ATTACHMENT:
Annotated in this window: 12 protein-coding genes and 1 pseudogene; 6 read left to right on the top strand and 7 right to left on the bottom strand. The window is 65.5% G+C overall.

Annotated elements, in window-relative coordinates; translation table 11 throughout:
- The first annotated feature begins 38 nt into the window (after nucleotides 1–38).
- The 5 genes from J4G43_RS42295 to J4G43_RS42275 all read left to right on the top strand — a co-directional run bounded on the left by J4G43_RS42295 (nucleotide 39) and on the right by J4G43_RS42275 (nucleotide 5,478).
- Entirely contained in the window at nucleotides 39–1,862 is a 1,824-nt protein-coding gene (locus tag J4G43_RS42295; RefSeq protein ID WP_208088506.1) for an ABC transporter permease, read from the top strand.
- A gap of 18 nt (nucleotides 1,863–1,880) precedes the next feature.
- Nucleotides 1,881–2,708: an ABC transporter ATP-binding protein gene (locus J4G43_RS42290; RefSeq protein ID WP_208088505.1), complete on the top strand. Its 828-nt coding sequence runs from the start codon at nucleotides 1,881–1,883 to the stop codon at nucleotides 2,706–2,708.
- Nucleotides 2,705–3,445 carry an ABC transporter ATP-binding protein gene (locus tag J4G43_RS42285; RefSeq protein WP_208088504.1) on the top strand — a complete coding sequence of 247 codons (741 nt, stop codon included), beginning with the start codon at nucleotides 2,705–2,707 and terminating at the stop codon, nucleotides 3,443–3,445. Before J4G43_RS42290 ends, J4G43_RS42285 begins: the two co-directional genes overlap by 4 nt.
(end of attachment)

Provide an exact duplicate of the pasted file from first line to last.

Annotated in this window: 12 protein-coding genes and 1 pseudogene; 6 read left to right on the top strand and 7 right to left on the bottom strand. The window is 65.5% G+C overall.

Annotated elements, in window-relative coordinates; translation table 11 throughout:
- The first annotated feature begins 38 nt into the window (after nucleotides 1–38).
- The 5 genes from J4G43_RS42295 to J4G43_RS42275 all read left to right on the top strand — a co-directional run bounded on the left by J4G43_RS42295 (nucleotide 39) and on the right by J4G43_RS42275 (nucleotide 5,478).
- Entirely contained in the window at nucleotides 39–1,862 is a 1,824-nt protein-coding gene (locus tag J4G43_RS42295; RefSeq protein ID WP_208088506.1) for an ABC transporter permease, read from the top strand.
- A gap of 18 nt (nucleotides 1,863–1,880) precedes the next feature.
- Nucleotides 1,881–2,708: an ABC transporter ATP-binding protein gene (locus J4G43_RS42290; RefSeq protein ID WP_208088505.1), complete on the top strand. Its 828-nt coding sequence runs from the start codon at nucleotides 1,881–1,883 to the stop codon at nucleotides 2,706–2,708.
- Nucleotides 2,705–3,445 carry an ABC transporter ATP-binding protein gene (locus tag J4G43_RS42285; RefSeq protein WP_208088504.1) on the top strand — a complete coding sequence of 247 codons (741 nt, stop codon included), beginning with the start codon at nucleotides 2,705–2,707 and terminating at the stop codon, nucleotides 3,443–3,445. Before J4G43_RS42290 ends, J4G43_RS42285 begins: the two co-directional genes overlap by 4 nt.